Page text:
In 1848 an English physician, Nathaniel Trennant, accepts an offer to serve as doctor on a ship carrying immigrants to America. When arriving in Baltimore, Trennant stumbles onto its slave market and witnesses the horrors of human bondage. One night in a boardinghouse he discovers under his bed a runaway slave. Disturbed and angered by the selling of human lives, he offers to help the young man escape, a criminal action that will put the fugitive slave and physician into flight from both the law and opportunistic slave hunters.
Traveling by foot, horse, stage, canal boat, and steamer, Nathaniel and Nicodemus explore the backcountry and forge a deep friendship as they encounter a host of memorable characters who reveal the nature of the American experiment, one still in its early stages but already under the stress of social injustices and economic inequities.
About the Author
William Least Heat-Moon, pen name of William Trogdon, is of English, Irish, and Osage ancestry. He lives in Missouri on an old tobacco farm he's returning to forest.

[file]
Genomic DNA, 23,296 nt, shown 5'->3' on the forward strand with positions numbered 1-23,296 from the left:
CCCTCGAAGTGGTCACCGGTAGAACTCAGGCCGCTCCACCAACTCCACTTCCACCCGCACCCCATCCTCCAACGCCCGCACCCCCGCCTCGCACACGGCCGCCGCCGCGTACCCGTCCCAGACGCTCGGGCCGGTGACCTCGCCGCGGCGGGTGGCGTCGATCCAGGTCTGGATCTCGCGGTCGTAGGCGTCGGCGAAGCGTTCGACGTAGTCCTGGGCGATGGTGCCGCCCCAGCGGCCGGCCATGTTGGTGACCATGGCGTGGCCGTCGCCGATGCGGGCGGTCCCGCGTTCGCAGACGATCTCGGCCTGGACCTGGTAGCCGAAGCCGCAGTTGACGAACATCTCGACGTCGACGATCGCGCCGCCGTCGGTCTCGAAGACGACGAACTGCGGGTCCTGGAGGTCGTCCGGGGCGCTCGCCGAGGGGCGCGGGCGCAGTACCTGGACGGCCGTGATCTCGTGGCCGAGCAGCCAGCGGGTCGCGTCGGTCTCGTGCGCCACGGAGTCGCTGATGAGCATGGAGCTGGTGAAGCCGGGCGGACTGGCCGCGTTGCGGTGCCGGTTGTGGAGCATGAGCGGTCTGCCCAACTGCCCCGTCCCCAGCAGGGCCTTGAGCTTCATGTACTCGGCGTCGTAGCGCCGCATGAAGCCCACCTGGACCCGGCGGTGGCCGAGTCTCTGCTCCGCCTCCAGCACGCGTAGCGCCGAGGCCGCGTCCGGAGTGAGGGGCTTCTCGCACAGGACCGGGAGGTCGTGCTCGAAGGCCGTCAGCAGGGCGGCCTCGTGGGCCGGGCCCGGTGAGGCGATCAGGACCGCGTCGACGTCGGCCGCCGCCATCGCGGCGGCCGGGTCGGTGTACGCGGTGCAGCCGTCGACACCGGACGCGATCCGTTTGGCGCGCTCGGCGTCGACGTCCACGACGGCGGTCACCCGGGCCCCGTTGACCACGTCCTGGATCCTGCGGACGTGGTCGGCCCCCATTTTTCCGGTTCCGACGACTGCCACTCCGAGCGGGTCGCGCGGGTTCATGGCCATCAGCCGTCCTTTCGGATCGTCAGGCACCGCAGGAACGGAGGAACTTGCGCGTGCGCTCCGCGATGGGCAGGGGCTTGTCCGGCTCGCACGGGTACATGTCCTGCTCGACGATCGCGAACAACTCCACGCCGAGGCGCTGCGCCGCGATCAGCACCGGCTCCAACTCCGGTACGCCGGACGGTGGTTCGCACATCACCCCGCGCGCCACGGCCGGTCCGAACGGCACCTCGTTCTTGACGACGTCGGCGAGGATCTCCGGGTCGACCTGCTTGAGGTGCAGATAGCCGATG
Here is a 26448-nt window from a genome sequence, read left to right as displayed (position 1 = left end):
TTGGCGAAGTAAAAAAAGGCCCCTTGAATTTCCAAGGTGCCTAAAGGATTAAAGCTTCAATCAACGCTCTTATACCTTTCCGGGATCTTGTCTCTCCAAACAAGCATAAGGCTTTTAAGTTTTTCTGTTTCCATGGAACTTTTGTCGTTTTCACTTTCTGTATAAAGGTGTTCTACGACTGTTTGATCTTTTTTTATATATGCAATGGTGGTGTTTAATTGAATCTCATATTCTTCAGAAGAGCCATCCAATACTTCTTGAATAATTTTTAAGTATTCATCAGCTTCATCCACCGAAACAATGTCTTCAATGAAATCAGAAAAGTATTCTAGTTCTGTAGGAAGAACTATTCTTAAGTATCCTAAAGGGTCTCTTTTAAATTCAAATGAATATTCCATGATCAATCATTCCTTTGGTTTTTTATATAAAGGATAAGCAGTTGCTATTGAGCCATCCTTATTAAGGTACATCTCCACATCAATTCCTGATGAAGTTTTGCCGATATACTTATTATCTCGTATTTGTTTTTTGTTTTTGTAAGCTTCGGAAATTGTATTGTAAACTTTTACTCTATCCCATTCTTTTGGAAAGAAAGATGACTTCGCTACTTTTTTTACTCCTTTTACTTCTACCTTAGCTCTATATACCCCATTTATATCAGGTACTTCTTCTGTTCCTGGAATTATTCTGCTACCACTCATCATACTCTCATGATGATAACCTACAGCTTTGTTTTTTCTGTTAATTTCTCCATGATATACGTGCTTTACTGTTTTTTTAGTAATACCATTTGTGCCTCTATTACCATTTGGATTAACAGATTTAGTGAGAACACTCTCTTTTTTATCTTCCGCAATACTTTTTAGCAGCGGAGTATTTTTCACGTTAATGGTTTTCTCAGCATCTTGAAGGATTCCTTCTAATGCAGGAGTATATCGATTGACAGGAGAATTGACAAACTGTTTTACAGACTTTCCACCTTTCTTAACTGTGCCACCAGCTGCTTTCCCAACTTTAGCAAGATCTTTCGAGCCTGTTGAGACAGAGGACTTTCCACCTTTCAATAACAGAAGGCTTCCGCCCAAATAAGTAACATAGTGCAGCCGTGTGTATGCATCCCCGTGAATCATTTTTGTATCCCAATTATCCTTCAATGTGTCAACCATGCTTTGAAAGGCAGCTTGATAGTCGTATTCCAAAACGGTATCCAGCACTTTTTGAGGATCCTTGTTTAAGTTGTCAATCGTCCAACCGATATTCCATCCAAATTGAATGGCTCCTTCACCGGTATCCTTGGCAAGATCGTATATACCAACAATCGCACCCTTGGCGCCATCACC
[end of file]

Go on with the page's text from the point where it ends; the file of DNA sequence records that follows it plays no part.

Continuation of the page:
His first book, Blue Highways, tells of a 13,000-mile journey around America on back roads. His second work, PrairyErth, is a narrative exploration into a corner of the great tallgrass prairie in eastern Kansas. River-Horse gives an account of his four-month sea-to-sea voyage across the United States on rivers, lakes, and canals. In Roads to Quoz, Heat-Moon sets out for a half-dozen peculiar American destinations that have long intrigued him. Here, There, Elsewhere brings together a collection of his short-form reportage about places around the world. These six major books have never been out of print. His first work of fiction, Celestial Mechanics appeared in 2017.
Published by University of Missouri, February 2020, Hardcover, 338 pages.